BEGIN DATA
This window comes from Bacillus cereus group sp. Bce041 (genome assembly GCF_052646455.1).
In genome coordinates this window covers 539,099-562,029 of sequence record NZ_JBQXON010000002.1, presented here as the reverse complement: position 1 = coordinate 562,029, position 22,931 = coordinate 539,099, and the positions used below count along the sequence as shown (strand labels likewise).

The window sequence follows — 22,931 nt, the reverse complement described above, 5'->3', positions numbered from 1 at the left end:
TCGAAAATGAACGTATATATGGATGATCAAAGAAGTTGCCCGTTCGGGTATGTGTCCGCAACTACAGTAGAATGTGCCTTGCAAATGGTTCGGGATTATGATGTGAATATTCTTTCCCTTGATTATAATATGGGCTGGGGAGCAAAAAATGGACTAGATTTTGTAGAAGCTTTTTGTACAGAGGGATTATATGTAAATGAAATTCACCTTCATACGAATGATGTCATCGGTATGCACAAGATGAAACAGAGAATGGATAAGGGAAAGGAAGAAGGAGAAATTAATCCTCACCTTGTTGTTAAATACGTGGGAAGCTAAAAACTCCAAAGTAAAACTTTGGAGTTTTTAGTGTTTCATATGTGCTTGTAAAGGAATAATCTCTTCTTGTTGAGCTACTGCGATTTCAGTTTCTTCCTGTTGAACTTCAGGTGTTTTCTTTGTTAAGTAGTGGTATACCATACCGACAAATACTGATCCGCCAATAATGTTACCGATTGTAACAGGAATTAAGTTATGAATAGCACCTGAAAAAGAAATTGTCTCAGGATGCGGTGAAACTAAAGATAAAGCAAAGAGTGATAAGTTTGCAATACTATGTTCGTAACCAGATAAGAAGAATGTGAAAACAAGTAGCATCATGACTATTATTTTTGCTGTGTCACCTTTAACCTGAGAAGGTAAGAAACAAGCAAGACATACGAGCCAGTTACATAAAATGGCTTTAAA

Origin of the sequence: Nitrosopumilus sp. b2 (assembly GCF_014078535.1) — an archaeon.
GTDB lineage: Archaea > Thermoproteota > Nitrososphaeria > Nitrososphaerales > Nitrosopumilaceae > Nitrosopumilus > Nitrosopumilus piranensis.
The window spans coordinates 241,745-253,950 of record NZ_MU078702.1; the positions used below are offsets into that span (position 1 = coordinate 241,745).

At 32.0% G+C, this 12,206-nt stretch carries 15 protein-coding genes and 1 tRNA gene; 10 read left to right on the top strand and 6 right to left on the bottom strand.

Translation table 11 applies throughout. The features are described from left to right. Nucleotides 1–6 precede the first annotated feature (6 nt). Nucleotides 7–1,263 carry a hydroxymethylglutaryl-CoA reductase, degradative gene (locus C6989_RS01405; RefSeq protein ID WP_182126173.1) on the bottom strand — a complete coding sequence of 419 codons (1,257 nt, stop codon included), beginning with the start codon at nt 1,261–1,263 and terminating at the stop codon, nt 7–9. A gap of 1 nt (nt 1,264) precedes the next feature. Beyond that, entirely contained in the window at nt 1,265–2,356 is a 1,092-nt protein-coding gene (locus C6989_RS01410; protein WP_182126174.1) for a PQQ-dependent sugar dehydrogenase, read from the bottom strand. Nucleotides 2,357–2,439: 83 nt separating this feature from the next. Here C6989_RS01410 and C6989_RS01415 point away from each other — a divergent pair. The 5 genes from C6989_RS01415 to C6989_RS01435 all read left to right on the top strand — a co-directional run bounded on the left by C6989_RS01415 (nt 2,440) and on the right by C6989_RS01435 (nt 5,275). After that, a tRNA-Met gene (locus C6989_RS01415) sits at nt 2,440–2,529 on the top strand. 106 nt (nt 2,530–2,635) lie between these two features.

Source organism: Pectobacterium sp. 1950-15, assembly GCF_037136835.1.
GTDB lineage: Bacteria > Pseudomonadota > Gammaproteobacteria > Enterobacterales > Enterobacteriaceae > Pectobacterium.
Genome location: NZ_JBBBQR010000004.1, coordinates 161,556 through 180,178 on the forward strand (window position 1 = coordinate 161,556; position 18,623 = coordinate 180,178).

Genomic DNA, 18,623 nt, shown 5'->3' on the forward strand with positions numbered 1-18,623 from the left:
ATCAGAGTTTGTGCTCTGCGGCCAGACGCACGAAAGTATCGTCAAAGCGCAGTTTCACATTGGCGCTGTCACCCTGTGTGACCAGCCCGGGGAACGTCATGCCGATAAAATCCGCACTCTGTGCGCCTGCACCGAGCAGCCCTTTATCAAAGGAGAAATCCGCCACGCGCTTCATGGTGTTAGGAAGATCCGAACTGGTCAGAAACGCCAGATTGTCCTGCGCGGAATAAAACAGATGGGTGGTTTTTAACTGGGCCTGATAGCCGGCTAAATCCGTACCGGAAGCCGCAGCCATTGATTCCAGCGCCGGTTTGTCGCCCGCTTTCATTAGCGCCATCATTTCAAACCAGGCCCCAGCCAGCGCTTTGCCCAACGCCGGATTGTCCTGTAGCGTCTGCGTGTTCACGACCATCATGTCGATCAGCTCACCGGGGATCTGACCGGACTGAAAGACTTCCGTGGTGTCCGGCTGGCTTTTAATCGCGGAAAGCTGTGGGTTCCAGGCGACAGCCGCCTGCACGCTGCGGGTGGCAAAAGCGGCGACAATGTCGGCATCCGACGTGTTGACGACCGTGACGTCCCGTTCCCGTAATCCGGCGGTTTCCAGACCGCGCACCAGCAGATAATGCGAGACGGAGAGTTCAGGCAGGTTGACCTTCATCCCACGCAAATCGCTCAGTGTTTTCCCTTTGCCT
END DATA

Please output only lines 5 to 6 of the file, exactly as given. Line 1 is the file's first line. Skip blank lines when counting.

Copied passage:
Origin of the sequence: Nitrosopumilus sp. b2 (assembly GCF_014078535.1) — an archaeon.
GTDB lineage: Archaea > Thermoproteota > Nitrososphaeria > Nitrososphaerales > Nitrosopumilaceae > Nitrosopumilus > Nitrosopumilus piranensis.